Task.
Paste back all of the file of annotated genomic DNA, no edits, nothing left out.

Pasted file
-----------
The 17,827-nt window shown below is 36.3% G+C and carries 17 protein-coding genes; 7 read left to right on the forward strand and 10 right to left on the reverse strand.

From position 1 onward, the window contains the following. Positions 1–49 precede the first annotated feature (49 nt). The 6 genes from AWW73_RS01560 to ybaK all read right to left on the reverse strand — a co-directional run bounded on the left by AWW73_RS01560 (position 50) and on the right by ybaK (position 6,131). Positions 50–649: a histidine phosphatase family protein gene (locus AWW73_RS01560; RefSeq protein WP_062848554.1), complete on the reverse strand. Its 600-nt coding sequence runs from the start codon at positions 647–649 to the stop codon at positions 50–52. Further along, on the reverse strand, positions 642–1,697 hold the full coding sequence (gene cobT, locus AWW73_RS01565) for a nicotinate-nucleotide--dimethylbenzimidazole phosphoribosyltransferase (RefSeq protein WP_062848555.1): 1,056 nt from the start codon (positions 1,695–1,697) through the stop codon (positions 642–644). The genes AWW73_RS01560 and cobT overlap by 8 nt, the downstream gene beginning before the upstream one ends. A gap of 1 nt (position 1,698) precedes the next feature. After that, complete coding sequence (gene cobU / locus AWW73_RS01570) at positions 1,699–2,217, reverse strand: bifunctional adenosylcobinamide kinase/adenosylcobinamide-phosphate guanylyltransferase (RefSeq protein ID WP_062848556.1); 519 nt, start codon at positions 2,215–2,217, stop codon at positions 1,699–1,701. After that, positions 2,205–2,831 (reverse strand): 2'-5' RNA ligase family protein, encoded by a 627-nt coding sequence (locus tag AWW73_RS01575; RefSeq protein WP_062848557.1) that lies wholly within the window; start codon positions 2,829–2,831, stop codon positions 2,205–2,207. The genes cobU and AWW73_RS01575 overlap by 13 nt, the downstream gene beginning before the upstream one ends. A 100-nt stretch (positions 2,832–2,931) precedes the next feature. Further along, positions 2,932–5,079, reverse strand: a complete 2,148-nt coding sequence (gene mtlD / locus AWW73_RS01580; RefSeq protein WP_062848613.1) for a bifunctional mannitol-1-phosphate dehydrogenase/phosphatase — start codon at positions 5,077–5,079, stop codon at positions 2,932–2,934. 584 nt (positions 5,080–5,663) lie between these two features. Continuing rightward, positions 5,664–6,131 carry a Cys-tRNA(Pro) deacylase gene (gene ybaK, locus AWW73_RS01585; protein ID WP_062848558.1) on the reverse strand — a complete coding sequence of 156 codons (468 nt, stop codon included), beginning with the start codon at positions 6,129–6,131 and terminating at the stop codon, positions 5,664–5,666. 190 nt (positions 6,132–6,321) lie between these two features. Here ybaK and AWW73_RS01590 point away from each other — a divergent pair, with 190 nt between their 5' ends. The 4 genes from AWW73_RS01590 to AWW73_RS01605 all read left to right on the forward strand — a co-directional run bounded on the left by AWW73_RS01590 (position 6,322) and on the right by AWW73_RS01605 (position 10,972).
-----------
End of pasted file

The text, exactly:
The 17,827-nt window shown below is 36.3% G+C and carries 17 protein-coding genes; 7 read left to right on the forward strand and 10 right to left on the reverse strand.

From position 1 onward, the window contains the following. Positions 1–49 precede the first annotated feature (49 nt). The 6 genes from AWW73_RS01560 to ybaK all read right to left on the reverse strand — a co-directional run bounded on the left by AWW73_RS01560 (position 50) and on the right by ybaK (position 6,131). Positions 50–649: a histidine phosphatase family protein gene (locus AWW73_RS01560; RefSeq protein WP_062848554.1), complete on the reverse strand. Its 600-nt coding sequence runs from the start codon at positions 647–649 to the stop codon at positions 50–52. Further along, on the reverse strand, positions 642–1,697 hold the full coding sequence (gene cobT, locus AWW73_RS01565) for a nicotinate-nucleotide--dimethylbenzimidazole phosphoribosyltransferase (RefSeq protein WP_062848555.1): 1,056 nt from the start codon (positions 1,695–1,697) through the stop codon (positions 642–644). The genes AWW73_RS01560 and cobT overlap by 8 nt, the downstream gene beginning before the upstream one ends. A gap of 1 nt (position 1,698) precedes the next feature. After that, complete coding sequence (gene cobU / locus AWW73_RS01570) at positions 1,699–2,217, reverse strand: bifunctional adenosylcobinamide kinase/adenosylcobinamide-phosphate guanylyltransferase (RefSeq protein ID WP_062848556.1); 519 nt, start codon at positions 2,215–2,217, stop codon at positions 1,699–1,701. After that, positions 2,205–2,831 (reverse strand): 2'-5' RNA ligase family protein, encoded by a 627-nt coding sequence (locus tag AWW73_RS01575; RefSeq protein WP_062848557.1) that lies wholly within the window; start codon positions 2,829–2,831, stop codon positions 2,205–2,207. The genes cobU and AWW73_RS01575 overlap by 13 nt, the downstream gene beginning before the upstream one ends. A 100-nt stretch (positions 2,832–2,931) precedes the next feature. Further along, positions 2,932–5,079, reverse strand: a complete 2,148-nt coding sequence (gene mtlD / locus AWW73_RS01580; RefSeq protein WP_062848613.1) for a bifunctional mannitol-1-phosphate dehydrogenase/phosphatase — start codon at positions 5,077–5,079, stop codon at positions 2,932–2,934. 584 nt (positions 5,080–5,663) lie between these two features. Continuing rightward, positions 5,664–6,131 carry a Cys-tRNA(Pro) deacylase gene (gene ybaK, locus AWW73_RS01585; protein ID WP_062848558.1) on the reverse strand — a complete coding sequence of 156 codons (468 nt, stop codon included), beginning with the start codon at positions 6,129–6,131 and terminating at the stop codon, positions 5,664–5,666. 190 nt (positions 6,132–6,321) lie between these two features. Here ybaK and AWW73_RS01590 point away from each other — a divergent pair, with 190 nt between their 5' ends. The 4 genes from AWW73_RS01590 to AWW73_RS01605 all read left to right on the forward strand — a co-directional run bounded on the left by AWW73_RS01590 (position 6,322) and on the right by AWW73_RS01605 (position 10,972).